New media design to augment social networks of city residents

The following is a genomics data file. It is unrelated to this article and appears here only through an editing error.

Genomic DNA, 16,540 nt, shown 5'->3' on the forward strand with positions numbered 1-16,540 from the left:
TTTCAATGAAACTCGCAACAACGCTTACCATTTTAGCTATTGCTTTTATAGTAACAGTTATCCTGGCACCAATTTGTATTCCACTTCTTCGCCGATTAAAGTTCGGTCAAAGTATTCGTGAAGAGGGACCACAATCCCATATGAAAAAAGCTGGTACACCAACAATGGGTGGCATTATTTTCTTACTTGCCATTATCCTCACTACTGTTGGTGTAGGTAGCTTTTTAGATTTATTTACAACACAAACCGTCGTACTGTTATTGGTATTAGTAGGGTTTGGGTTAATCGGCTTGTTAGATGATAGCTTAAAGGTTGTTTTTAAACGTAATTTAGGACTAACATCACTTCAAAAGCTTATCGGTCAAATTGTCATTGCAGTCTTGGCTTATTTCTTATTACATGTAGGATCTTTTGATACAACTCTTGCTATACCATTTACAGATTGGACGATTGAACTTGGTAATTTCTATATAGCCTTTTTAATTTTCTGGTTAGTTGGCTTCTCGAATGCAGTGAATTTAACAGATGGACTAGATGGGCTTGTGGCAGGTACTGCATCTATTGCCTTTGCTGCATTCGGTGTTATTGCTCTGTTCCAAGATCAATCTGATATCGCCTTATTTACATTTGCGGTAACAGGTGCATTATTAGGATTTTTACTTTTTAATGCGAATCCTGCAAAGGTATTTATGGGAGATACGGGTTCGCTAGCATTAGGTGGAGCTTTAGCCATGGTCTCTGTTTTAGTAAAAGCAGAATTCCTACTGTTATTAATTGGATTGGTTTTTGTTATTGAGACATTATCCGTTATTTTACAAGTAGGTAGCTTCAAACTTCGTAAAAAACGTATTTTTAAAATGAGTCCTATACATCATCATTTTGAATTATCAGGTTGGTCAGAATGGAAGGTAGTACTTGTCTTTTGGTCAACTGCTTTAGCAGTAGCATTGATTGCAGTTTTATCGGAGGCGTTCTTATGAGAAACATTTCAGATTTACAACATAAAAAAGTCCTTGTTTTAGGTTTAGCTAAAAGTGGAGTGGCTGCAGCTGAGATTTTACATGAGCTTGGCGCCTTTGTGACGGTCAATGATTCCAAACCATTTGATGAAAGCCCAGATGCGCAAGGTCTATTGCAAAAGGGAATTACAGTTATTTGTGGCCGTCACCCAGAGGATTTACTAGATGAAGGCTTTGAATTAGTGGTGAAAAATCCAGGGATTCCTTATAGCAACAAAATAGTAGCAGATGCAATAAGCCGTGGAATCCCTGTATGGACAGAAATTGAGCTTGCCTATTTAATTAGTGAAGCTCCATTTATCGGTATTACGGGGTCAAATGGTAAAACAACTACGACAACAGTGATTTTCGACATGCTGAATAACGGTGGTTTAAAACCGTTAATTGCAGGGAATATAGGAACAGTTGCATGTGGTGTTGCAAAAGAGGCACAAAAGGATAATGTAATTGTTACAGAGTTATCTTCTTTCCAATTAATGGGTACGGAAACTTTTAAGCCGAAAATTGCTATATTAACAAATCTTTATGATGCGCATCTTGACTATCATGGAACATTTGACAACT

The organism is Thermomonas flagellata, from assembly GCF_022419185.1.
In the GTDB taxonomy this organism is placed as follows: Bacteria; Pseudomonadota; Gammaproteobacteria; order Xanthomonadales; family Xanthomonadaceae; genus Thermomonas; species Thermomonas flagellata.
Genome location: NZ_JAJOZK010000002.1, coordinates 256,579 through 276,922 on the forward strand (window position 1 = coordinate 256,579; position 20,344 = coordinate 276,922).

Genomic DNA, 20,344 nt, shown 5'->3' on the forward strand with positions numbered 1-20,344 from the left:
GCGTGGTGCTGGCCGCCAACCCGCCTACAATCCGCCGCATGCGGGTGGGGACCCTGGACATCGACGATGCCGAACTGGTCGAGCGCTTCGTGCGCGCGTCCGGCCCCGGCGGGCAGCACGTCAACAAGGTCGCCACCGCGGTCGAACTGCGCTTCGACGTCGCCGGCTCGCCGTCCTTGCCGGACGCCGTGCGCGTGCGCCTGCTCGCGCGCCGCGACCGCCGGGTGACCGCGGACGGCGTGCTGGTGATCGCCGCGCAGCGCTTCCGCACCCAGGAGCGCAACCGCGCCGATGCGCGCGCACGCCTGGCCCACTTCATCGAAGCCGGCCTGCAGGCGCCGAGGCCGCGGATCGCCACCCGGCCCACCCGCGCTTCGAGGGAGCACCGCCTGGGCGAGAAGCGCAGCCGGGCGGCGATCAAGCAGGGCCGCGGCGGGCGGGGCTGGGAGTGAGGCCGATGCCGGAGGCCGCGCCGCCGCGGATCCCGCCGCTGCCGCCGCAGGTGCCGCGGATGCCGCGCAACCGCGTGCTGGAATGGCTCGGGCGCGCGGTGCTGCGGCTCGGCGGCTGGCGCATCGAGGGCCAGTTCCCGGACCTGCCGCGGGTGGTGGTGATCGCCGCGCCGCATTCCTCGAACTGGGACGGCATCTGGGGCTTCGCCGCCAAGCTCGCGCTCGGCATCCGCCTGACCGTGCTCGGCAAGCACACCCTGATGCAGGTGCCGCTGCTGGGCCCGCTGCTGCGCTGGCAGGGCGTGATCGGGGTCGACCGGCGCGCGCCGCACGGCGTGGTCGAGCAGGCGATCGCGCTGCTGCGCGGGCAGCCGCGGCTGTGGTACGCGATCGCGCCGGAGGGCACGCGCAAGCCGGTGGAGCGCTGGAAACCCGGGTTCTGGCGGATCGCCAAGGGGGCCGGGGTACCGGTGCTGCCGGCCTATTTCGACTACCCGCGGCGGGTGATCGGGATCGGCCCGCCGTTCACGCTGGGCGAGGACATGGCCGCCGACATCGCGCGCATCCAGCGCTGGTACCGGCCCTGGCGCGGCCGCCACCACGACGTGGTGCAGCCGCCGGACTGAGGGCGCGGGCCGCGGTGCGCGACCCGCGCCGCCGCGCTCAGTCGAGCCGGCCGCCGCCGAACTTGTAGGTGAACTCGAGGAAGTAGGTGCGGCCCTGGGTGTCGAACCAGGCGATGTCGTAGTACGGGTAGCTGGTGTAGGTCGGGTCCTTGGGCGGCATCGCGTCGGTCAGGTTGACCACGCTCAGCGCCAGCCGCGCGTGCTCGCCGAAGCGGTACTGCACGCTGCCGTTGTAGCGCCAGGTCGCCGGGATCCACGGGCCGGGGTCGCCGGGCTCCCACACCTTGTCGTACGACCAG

This poster reports on the plan for a three-year study underway to advance design knowledge of how residents in urban environments can be assisted to communicate and interact through the use of new media to bridge the physical and digital city. A central focus is to challenge the notion of the mobile phone as a personal artefact and explore ways in which the device can be used in conjunction with other technologies and interfaces such as urban screens. One of the desired outcomes is that co-located residents involved in content sharing activities gain a greater sense of belonging within their physical community. We explore which thematic approaches to content sharing, such as the collective enhancement of the environment, might galvanise people to engage in the sort of interactions normally reserved for members of their prefabricated social networks. Finally, we report on our informal pilot study where it is already becoming evident that the integration of shared displays in residential spaces provokes a diverse series of opinions from residents. Reactions become more pronounced when the displays depict data that was a simulation or reproduction of the specific residential experience as opposed to generic content such as a sporting match. A series of ‘resident archetypes’ emerged from the pilot study that presented highly complex and often contradictory user needs. Although this project is just beginning and more research is about to commence, a set of design challenges is already hinting that technologies integrated in residential spaces must address two binary dichotomies. The first is the users’ desire for reproduction and representation versus the users’ who crave anonymity. The second is need for the form factor of the technology to be visible and interactive without becoming an invasive presence.
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